A carbon market-induced ﬁnancial crash, the re-construction of extinct species and a rapid geographic expansion of macroalgal farming. These are three of 15 issues that may increasingly influence and affect conservation of biological diversity in the near future, according to a recent article in Trends in Ecology and Evolution (TREE).
Other issues include extensive land loss in southeast Asia from subsidence of peatlands, exploitation of Antarctica by nations such as China and Russia, and accelerated loss of rhinos and elephants.
The list is based on a so-called "horizon scan" which is a systematic search for, and examination of, potentially signiﬁcant medium- to long-term threats and opportunities that are not well recognized within a particular ﬁeld.
"The outputs of horizon scans can directly inform policy-making, and stimulate action to prevent a plausible threat from being realized"
Johan Rockström, co-author
From little known to widely discussed
Rockstrom worked together with a team of conservation scientists and professional horizon scanners from the UK, Switzerland, New Zealand, the US, Venezuela and the Netherlands. An annual endeavour going on its fifth year, the scans aims to help reducing the probability of "sudden confrontation with major social or environmental changes".
Horizon scans have been described as an essential (but underappreciated) tool in order to respond to increasingly rapid change. Identified topics should be of the kind that are not currently well recognised and need further research.
Altogether, Rockström and his colleagues ended up with 15 issues out of an initial 81. To make it to the final 15, each issue had to be relatively unknown but nevertheless have potentially substantial impact on the environment.
More than 300 individuals contributed to the generation of ideas, resulting in 81 issues that were then reduced to 43 issues. In September 2013, the core participants met in Cambridge, UK, to discuss each remaining issue. At this stage the person who suggested the issue was not among the first three people to discuss it. Participants then independently and confidentially scored the issues again so that 15 remained.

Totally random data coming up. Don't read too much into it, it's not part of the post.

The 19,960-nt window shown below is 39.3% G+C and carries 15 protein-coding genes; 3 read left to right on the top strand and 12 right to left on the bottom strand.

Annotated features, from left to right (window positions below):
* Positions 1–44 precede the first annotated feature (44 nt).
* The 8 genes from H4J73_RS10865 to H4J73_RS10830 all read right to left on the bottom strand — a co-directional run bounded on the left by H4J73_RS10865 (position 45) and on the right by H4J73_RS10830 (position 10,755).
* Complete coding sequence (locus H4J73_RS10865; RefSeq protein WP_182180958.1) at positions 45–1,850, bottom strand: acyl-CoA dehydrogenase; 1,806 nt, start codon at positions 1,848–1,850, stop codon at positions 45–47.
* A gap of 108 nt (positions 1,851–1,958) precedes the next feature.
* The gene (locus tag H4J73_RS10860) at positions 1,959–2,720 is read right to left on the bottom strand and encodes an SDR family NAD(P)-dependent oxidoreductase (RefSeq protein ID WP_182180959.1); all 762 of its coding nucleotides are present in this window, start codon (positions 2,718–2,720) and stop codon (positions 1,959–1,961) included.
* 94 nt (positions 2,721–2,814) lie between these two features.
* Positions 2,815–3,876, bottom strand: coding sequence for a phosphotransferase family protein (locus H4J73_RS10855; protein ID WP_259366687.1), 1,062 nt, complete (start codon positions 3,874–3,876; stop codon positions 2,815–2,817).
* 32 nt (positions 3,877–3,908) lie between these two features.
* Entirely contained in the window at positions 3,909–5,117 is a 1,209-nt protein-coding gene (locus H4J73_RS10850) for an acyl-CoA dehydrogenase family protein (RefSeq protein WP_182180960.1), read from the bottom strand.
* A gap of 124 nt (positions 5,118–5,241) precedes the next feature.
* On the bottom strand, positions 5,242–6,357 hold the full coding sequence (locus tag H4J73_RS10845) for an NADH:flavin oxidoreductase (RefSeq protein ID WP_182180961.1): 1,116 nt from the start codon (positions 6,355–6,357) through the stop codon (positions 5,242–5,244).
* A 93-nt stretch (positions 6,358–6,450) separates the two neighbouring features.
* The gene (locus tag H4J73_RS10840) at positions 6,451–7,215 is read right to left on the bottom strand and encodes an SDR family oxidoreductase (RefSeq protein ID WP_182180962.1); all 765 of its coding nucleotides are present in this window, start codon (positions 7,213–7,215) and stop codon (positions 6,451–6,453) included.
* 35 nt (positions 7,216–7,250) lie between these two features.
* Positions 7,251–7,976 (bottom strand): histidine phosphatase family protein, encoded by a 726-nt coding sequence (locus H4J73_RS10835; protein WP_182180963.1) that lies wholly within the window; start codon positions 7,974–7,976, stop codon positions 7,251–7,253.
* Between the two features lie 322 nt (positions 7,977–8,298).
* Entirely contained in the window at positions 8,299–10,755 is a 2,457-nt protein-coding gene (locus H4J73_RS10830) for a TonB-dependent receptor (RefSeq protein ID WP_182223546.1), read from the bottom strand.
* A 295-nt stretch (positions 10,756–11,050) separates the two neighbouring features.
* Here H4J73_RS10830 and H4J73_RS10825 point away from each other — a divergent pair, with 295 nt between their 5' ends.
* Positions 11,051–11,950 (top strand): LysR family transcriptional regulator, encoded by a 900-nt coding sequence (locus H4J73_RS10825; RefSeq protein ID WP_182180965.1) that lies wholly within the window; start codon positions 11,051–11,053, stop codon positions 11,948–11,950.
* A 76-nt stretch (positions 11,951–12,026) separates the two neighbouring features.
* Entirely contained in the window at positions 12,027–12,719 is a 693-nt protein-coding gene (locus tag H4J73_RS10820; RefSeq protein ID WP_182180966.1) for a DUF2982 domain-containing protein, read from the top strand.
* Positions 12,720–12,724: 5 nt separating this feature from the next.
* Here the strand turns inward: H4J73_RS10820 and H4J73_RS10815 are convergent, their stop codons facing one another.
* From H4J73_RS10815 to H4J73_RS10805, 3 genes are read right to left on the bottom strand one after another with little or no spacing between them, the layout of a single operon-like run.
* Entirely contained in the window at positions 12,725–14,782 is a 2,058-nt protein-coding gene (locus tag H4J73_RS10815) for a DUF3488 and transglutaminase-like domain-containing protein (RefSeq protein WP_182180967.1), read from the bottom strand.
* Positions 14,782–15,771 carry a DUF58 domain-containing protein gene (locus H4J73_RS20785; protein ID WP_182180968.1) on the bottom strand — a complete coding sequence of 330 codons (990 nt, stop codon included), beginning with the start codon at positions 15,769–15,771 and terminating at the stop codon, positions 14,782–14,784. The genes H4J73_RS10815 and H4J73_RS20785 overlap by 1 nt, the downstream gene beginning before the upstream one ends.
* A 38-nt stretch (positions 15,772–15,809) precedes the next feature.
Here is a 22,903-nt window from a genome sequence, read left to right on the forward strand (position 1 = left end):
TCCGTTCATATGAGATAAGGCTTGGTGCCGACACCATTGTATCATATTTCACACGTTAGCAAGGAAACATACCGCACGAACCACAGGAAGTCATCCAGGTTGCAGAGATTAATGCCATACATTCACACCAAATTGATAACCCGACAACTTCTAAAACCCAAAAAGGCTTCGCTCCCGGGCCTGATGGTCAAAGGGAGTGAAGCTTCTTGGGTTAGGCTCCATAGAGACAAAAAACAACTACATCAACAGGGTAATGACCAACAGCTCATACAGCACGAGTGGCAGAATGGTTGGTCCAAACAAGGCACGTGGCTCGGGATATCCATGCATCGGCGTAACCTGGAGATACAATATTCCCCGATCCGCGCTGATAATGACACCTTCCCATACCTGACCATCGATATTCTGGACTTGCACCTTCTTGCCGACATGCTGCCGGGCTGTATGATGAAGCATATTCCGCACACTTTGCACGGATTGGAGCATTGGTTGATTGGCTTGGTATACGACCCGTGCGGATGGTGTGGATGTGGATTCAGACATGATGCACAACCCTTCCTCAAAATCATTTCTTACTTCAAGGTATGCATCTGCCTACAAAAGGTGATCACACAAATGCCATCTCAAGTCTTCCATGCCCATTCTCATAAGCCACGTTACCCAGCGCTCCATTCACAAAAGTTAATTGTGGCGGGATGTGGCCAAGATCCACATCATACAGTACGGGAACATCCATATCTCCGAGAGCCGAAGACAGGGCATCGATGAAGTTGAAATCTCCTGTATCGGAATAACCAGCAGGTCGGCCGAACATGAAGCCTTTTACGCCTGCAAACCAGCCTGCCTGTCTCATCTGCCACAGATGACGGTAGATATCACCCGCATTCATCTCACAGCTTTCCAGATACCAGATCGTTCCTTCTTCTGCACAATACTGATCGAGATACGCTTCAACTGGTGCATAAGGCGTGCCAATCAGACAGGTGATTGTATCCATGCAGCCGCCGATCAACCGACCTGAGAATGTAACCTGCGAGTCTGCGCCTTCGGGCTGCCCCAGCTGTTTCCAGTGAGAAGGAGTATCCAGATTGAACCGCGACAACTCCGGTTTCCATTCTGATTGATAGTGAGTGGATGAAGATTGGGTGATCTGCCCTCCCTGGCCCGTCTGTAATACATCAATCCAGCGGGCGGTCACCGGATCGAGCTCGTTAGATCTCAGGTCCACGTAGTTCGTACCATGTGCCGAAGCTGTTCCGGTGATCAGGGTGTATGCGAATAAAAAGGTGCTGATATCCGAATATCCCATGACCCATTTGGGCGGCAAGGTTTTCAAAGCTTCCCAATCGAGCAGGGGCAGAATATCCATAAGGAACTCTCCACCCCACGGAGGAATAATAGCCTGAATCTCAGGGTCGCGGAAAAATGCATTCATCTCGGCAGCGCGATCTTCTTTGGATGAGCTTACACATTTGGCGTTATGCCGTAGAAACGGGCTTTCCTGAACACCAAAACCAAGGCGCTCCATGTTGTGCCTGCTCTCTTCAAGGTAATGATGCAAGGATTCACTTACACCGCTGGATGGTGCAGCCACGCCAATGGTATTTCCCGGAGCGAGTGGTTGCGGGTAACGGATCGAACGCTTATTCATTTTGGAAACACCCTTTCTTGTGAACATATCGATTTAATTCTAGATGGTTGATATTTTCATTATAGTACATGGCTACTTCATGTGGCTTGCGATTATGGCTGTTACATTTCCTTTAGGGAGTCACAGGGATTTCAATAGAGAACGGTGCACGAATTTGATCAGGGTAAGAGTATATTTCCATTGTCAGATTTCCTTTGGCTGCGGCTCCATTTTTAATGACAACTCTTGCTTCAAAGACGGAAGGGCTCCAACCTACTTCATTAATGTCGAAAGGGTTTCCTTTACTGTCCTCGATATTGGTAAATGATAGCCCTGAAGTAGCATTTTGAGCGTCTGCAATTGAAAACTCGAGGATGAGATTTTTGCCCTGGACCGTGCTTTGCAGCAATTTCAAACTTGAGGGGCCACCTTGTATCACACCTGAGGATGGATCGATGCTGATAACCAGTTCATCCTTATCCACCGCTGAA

Professor William Sutherland from the University of Cambridge led the exercise. He points out that the scans from the past four years have generated important insights.
"Several environmental topics identified by horizon scans, such as artificial life, synthetic meat, and hydraulic fracturing, have indeed moved from the horizon to the present, and are now widely discussed and better understood."
A new red list
The horizon scans also identify opportunities. One of the examples put forward is that carbon solar cells could overtake silicon-based ones. This could lead to less expensive cells that are completely carbon-based, reducing the need for rare conductive metals and indium tin oxide.
When it comes to ecological issues, the article also discusses IUCN’s development of a Red List of ecosystems. This will complement their already established Red List of threatened species. Categories and criteria are in place and the aim is to apply them across all ecosystems by 2025.